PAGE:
Systematic Review Article     Jan-June 2021  

Clinical Characteristics and Outcomes among Patients with Covid-19 in Different Regions of the World

By Yuanlin Zhou1, Huihai Fan1

Affiliations

  1. Department of Pediatrics, The Sixth People's Hospital of Chengdu, China

ABSTRACT
The SARS-CoV-2 outbreak began in China in December 2019 and rapidly spread globally. Up to July 2020, the number of cases of coronavirus disease 2019 (COVID-19) had been increasing in the USA, Italy, England, Spain and numerous other countries. Patients with this disease in different countries present with different clinical manifestations and different prognosis. The present study aimed to analyse the clinical characteristics of patients infected with SARS-CoV-2 in different regions of the world and provide special advices for the different regions to prevent the spread and a second outbreak of COVID-19.

Key Words: COVID-19, SARS-CoV-2, Characteristics, Worldwide.

INTRODUCTION

The novel coronavirus severe acute respiratory syndrome corona virus-2 (SARS-CoV-2) has been rapidly spreading worldwide, with >10 million patients infected with this disease. Up to July 2020, the number of cases of coronavirus disease 2019 (COVID-19) had been increasing in the USA, Italy, England, Spain and numerous other countries.1-4 There have been ~13 million reported cases of this pandemic and >500,000 deaths. This disease was originated in Wuhan (Hubei, China).5 SARS-CoV-2 has been classified into A, B and C types, according to the gene variants.6 Different countries are associated with different SARS-CoV-2 types. European and American patients are mostly infected with the A and C types, while East Asian patients with B type.6 Patients with this disease in different countries present with different clinical characteristics including demographics, clinical presentations, comorbidities, and mortalities. It was reported that the median patient age was 52 years in China;7 however, the median age of the patients was 40 years in Korea.8 The most common symptoms included fever (85.81%; 399 of 465) on admission, followed by cough (67.10%; 312 of 465) in China.9 In Poland, the most common symptoms of COVID-19 were fever (43.78%; 74 of 169), shortness of breath (36.09%; 61 of 169), and fatigue (33.73%; 57 of 169).10 However, the most common symptoms were cough (73.8%; 738 of 1,000), and fever (72.8%; 728 of 1,000), followed by dyspnea (63.10%; 631 of 1000) in the USA.11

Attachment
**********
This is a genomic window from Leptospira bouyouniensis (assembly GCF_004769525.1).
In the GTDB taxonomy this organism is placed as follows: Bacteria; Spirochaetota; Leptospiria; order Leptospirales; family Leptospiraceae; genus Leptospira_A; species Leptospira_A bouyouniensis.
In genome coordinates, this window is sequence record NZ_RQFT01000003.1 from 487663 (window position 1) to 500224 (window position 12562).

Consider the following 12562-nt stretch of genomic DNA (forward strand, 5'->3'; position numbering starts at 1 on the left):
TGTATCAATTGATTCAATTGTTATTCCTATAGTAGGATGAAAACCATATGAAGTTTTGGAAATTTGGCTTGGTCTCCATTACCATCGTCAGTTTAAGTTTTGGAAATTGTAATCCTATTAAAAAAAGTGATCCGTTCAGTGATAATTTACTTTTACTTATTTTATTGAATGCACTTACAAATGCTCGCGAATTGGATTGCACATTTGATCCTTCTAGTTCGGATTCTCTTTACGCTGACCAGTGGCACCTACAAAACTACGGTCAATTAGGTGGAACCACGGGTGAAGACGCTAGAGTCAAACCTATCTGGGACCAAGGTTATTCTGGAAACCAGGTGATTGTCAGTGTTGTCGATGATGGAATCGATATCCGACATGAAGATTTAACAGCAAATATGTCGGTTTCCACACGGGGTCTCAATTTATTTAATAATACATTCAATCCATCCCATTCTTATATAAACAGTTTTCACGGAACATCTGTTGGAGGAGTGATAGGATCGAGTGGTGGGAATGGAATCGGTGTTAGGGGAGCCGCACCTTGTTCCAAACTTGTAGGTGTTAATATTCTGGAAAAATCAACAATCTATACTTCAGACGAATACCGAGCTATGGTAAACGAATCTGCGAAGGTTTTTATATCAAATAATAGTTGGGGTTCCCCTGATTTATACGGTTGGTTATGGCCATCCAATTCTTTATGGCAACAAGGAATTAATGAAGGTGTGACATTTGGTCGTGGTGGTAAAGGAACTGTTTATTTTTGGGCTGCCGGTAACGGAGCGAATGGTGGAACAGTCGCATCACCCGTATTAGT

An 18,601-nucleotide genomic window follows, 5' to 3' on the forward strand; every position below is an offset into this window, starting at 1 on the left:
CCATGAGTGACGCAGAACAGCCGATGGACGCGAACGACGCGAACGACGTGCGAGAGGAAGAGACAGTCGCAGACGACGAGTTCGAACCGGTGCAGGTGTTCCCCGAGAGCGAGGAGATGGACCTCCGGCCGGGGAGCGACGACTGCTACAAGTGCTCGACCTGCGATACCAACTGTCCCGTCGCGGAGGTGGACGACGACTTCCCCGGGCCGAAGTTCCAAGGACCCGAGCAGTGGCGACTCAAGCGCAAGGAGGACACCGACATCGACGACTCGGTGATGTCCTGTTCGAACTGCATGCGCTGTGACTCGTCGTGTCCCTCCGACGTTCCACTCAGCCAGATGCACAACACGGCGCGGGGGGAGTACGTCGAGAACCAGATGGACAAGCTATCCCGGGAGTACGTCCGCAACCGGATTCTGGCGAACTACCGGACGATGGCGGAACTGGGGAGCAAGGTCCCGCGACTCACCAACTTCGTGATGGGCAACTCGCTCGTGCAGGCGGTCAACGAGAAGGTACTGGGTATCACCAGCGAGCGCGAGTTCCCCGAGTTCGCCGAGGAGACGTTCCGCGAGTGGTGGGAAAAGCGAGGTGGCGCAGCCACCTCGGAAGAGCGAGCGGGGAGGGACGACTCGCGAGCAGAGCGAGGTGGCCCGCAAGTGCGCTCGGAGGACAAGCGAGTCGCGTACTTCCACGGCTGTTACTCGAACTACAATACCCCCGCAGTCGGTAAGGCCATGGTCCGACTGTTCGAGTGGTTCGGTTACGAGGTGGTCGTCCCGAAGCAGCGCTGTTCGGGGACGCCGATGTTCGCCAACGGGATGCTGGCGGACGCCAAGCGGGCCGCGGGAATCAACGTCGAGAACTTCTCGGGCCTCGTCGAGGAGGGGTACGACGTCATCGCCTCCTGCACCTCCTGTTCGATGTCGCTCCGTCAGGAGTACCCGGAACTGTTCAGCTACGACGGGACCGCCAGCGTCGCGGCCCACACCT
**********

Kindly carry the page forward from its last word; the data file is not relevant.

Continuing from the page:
The aim of this review was to assess the characteristics of COVID-19 among different countries. The healthcare data of patients with COVID-19 reported worldwide, which may provide specific suggestions for different countries for the diagnosis and prevention of a second outbreak of COVID-19.

METHODOLOGY

Literature review was conducted according to preferred reporting items for systematic reviews and meta-analyses guidelines. Medline, Embase and Web of Science databases were searched between December 1, 2019 and April 30, 2020. The search strategy used a combination of MeSH terms and free terms: ‘2019-nCOV’ or ‘SARS-CoV-2’ or ‘COVID19’ and ‘clinical feature’ or ‘clinical characteristics’ or ‘symptom’ or ‘manifestation’. Searches were limited to literature published in English.

Studies published in English language about the clinical characteristics, including demographics, clinical presentation, comorbidities and mortality of covid19 were selected. The inclusion criteria were full manuscript on the clinical characteristics of patients with SARS-CoV-2 infection. All the patients in these studies were confirmed with SARS-CoV-2 by laboratory test with a positive result on the reverse transcriptase polymerase chain reaction assay for SARS-CoV-2. Articles with incomplete information, review articles, editorial, case reports, ongoing studies and guidelines were excluded. Two investigators reviewed each full-text articles and finished the studies selection independently. Selected studies were checked together and the disagreements were resolved through consensus. Of the 522 studies reviewed (Figure 1), 27 articles were finally selected. All the patients in the 27 articles were included in this study.

Primary outcome is discharge; and second outcome is remained in hospital. Characteristic included demographics, clinical presentations, comorbidities and mortalities. Data about the characteristics including demographics, clinical presentations, comorbidities and mortalities in these studies were extracted by independent investigators. Then the investigators verified the data together. Controversies among investigators were solved by discussion or counselling evidence-based medicine experts in the department. Quality of evidence for randomised studies was assessed according to the cochrane collaboration’s tool for assessing risk of bias, and the Newcastle Ottawa scale was used to assess quality of nonrandomised studies.

Five hundred and twenty-two studies were reviewed (Figure 1), and 27 articles were finally selected. The data was analysed through Chi-square test and Fisher’s exact test, as appropriate. All statistical analyses were performed using the IBM SPSS version 20.0. Confidence interval (CI) is 95%. A p-value of less than 0.05 was considered to be statistically significant.

Figure 1: Prisma flow diagram showing the literature research and selection strategy.

RESULTS

A total of 38,753 patients from 27 studies were included in the present study. Characteristics of the studies included in the systematic analysis are listed in Table I.

Before March, the COVID-19 outbreak mainly occurred in Asia. A total of 97.51% (1,723 of 1,767) of the COVID-19 cases were located in Asia. Between March and April, 55.25% (20,425 of 36,968) of COVID-19 cases were found in Europe, with Europe becoming the new main site of the COVID-19 outbreak. Concurrently, the disease began to rapidly spread in the USA, with a total of 33.92% (12,541 of 36,968) cases of COVID-19 occurring in the USA.